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Oct 1, 2015

Are Negotiations with FCIB Shaping Out Well for Bank Employees?

For one week, sixty employees of the First Caribbean International Bank from five branches countrywide were out sick. Those terribly ill employees are those who will be left without jobs when FCIB locks up shop, allegedly at the end of this month. They want FCIB to negotiate proper exit packages for them, considering their long tenure with the bank and the very sudden notice that they were joining the unemployment line. They’ve since returned to work, but when we spoke to CWU President Audrey Matura-Shepherd today, we didn’t exactly get the sense that discussions on exit packages were proceeding in a satisfactory manner. 


Audrey Matura-Shepherd

Audrey Matura-Shepherd, President, Christian Workers Union

“We had a meeting earlier this week, on Monday, and we are supposed to have another one on the fifth of October. From the perspective of our union and our negotiating team every meeting that has been scheduled we will be there. And the reason we will be there is that we genuinely want to be at the table, It is not an easy situation to be in because all the chips are in FCIB’s favour. They have their vesting act that has already been gazetted since the eighteenth of September. It is only awaiting the SI in which the date will be set. They are allowed secrecy in what they do because they shield themselves under the banking act and say they can’t do this and they can’t do that and they can’t do the other. And of course they know they’re leaving so whatever they want to do they can do and leave. That is the benefit they have. From our end the benefit that we have is that our workers remain united and that we will go to the negotiating table. There is a process within the Essential Services Act and our members fall under the Essential Services Act. And so under that Act, recognizing that we are essential services we have already put into effect Section eleven and fifteen wherein once we apprehend a dispute or there is a dispute already we are to write the Minister and bring it to his attention. We did that already since September fourteen. We then give twenty-one days notice in which the Minister can act, react or do whatever he or she wants and after twenty-one day even though we will continue negotiating we know that if we have to make any lawful step for industrial action we are covered lawfully.”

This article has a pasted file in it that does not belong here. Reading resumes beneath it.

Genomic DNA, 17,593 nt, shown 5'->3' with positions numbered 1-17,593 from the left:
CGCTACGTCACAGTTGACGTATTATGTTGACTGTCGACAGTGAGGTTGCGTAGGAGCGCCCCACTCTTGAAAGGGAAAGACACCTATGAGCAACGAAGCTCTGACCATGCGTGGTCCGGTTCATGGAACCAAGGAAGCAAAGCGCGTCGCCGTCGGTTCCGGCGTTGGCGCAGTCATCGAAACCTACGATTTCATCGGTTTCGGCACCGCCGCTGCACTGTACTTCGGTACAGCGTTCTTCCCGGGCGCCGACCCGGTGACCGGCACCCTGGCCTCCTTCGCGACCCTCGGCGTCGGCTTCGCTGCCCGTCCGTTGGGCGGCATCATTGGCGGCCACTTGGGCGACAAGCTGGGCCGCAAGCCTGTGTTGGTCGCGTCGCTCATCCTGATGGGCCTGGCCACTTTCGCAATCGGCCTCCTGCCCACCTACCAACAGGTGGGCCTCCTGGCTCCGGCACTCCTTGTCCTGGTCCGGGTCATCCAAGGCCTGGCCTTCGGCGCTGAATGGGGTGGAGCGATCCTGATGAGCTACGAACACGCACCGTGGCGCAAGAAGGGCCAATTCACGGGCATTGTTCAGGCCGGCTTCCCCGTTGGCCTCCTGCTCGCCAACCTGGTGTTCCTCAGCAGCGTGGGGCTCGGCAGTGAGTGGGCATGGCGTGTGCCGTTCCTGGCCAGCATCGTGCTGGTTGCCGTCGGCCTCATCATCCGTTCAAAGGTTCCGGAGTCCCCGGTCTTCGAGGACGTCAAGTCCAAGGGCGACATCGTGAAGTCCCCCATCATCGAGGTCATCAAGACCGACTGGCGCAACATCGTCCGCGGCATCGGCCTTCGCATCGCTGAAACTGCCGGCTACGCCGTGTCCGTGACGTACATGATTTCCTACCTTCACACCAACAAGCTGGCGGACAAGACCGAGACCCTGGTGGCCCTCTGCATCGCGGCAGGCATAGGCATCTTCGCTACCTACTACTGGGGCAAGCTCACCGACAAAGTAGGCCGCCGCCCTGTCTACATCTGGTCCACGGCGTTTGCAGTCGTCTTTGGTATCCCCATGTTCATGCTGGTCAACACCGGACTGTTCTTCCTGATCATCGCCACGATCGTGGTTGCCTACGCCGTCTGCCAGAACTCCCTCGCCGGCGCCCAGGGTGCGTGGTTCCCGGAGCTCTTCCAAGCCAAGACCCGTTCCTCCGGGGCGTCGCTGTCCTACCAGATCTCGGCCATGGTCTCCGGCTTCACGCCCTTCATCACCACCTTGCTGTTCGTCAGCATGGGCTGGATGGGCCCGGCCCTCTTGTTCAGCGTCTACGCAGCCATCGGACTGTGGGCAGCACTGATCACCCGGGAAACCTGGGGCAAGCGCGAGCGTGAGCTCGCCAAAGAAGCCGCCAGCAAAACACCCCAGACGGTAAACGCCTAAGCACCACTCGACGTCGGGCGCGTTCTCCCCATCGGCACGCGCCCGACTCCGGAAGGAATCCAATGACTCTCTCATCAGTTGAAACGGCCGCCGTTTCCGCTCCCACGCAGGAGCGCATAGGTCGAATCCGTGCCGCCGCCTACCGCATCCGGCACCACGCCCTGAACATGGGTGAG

Viewers please note: This Internet newscast is a verbatim transcript of our evening television newscast. Where speakers use Kriol, we attempt to faithfully reproduce the quotes using a standard spelling system.

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